Rebecca “Becky” King Spindle is the granddaughter of the late Bruce King, who served as a Democratic Governor for New Mexico for 12 years. With this family history, one would assume it safe to believe King Spindle upholds democratic beliefs as she runs for House District 50 as a Democrat. After doing some research, we are not so sure.
*This morning (5/14) we were contacted by candidate Adrian Carver to change a portion of this story. Carver pointed out that his offense was civil, not criminal. While we have changed the error, we are once again disappointed in Carver for his double-down attempt to re-criminalize his opponent instead of acknowledging and reflecting on his own hypocritical and racist actions. As a progressive organization, we’ve always taken a lead on calling out racism, sexism, homophobia, etc. Usually, it’s directed at conservative political players.
As the price of crude oil continues to struggle given the global pandemic and reduced demand and overproduction, America’s oil companies are seeking access to government programs to grant them “liquidity” during these “tough times.” They keep saying they’re not asking for a bailout, but if it walks like a duck and quacks like a duck, right?
But wait, if times are so tough, how are these companies spending so much money to try and influence elections in places like New Mexico? Apparently, they can’t even “afford” to abide by decade-old EPA regulations, according to their own spokespeople. National companies like Chevron and big companies in the state like Mack and Yates, along with their lobbyist lackeys, the New Mexico Oil and Gas Association and Power the Future, have amassed over $700,000 in the latest campaign finance reports, and we’re still a week out from early voting starting. To be clear, that’s new money since the last reports, those PACs all have other funds available as well, from previous campaigns.
According to the most recent financial reporting documents filed with the Secretary of State, three big PACs have amassed a huge war chest aimed at pushing their industry-first policies across state government. Oh, and that doesn’t include spending from national Super PACs like Citizens for a United New Mexico which has over $70,000 on hand to spend on just ONE race.
En medio de estos tiempos sin precedentes, queremos proporcionar un lugar para tener acceso a qué recursos están disponibles para continuar participando en nuestra democracia de la mejor manera posible. Una decisión reciente de la Corte Suprema de Nuevo México declaró que la votación en persona todavía debe ser una opción en las siguientes elecciones, por lo que la votación anticipada comenzará en persona el 5 de Mayo. Sin embargo, debido a que la mayoría de nuestras comunidades seguirán bajo órdenes de quedarse en casa debido a COVID-19, se puede votar en ausencia, una opción segura y fácil para continuar su distanciamiento social. En primer lugar, solicitar una boleta de votación en ausencia es una opción. ¡AHORA MISMO!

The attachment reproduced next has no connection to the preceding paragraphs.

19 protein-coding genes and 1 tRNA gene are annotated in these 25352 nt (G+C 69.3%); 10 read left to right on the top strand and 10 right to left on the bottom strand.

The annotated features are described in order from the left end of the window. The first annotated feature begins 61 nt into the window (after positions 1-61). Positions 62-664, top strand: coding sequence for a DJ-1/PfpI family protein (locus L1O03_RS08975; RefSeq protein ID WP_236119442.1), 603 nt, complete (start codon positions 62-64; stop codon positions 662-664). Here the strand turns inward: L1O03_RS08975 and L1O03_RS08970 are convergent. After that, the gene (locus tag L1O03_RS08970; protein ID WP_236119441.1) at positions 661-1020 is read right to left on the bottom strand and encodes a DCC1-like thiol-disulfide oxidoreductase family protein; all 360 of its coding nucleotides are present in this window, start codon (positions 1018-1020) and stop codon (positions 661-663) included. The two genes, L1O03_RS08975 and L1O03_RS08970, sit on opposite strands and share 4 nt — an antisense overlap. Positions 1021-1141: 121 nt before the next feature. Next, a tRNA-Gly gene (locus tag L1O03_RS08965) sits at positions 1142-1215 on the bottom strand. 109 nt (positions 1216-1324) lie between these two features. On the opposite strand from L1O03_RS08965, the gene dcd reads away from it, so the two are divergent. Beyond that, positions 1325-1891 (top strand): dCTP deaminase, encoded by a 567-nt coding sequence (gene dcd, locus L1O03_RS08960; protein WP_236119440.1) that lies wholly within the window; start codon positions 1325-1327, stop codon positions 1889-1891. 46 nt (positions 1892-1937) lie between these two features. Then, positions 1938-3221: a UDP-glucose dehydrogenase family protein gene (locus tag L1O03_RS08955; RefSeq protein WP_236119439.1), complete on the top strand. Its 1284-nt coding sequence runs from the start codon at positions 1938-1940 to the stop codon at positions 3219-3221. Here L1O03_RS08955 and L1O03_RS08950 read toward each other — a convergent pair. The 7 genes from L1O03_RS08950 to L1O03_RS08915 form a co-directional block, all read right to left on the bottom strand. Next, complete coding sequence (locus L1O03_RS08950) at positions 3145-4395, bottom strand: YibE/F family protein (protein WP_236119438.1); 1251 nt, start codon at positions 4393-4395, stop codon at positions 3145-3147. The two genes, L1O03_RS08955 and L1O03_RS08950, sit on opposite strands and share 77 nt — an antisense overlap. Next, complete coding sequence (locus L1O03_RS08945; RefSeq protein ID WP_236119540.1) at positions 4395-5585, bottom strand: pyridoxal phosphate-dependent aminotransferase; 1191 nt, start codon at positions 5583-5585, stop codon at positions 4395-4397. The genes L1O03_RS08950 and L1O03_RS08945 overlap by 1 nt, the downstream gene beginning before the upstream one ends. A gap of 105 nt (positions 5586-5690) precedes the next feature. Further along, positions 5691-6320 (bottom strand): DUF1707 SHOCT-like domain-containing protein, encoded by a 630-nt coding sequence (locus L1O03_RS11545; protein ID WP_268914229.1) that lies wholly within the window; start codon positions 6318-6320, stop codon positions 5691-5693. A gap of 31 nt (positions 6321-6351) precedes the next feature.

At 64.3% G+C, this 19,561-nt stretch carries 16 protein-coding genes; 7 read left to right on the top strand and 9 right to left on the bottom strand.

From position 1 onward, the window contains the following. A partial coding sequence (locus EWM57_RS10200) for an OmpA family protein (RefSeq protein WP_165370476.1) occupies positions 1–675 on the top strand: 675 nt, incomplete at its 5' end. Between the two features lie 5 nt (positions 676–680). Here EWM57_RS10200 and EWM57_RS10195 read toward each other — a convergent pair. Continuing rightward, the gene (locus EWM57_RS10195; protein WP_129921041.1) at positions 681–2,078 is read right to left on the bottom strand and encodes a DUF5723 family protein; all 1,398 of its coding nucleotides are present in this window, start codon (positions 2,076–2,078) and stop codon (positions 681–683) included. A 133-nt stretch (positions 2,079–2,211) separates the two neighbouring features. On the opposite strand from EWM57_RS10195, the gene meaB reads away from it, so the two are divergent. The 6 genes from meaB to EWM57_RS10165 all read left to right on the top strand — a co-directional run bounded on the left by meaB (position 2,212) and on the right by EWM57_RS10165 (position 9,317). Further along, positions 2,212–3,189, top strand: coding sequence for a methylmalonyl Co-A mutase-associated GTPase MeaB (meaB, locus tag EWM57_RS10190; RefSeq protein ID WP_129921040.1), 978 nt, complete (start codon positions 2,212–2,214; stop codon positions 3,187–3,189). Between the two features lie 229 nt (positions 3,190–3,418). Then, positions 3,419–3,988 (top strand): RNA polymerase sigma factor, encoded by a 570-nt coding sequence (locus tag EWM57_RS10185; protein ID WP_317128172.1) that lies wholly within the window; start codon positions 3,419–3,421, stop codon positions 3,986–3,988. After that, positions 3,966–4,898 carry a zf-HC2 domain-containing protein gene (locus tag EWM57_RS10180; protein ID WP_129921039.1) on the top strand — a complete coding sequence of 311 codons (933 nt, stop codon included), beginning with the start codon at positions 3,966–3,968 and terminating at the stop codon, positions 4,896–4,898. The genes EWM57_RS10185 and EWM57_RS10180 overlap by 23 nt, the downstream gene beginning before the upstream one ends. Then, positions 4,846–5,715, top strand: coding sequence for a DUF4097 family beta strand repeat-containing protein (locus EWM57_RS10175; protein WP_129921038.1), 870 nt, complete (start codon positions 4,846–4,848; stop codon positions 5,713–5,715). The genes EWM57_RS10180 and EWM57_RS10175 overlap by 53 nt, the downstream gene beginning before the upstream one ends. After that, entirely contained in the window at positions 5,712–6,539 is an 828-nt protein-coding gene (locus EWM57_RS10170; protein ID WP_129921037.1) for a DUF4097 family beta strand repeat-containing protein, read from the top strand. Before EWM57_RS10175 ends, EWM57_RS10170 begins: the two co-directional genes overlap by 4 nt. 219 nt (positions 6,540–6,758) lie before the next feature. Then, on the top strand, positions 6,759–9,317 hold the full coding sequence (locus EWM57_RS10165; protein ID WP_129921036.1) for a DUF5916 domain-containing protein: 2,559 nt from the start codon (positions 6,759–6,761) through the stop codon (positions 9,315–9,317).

An article from the past weekend from the Santa Fe New Mexican titled “Environmental groups worry EPA memo will lead to uptick in pollution” is worth taking a second look at for anyone paying attention to the oil and gas industry.
For some context, the Trump Administration has offered the industry a get out of jail free card from Environmental Protection Act enforcement during the COVID-19 crisis, essentially making decades of important health and safety rules moot. t’s not hard to assume that as soon as the overseeing agency says they’re not going to be checking up that the oil and gas industry will stop complying with our health-based clean air and water laws.
According to the article from this weekend, that’s pretty much what’s happening.
Meanwhile, a spokeswoman for Chevron, Veronica Flores-Paniagua, forwarded a blog post from the American Petroleum Institute, which had originally asked the EPA for the monitoring flexibility, that claimed the “temporary relief for non-essential compliance requirements” does not constitute a rollback of environmental enforcement. Julie King, a spokeswoman for ExxonMobil, also said the energy company complies “with all laws, rules and regulations applicable to our business.” Neither said, however, whether the two companies would voluntarily continue to submit emissions reports or other previous environmental requirements that can be temporarily waived by the EPA. Right… So the spokespeople say they’re going to keep complying with EPA standards, but also won’t say if they’re going to submit the actual reports to prove that they are. What’s that old saying about trust but verify?
And meanwhile the state’s three deep pocketed oil and gas front groups, the New Mexico Oil and Gas Association (NMOGA), the Independent Petroleum Association of New Mexico (IPANM) and Power the Future are all lobbying for relaxed and delayed environmental protections as well.
So what about the state’s ability to monitor these companies?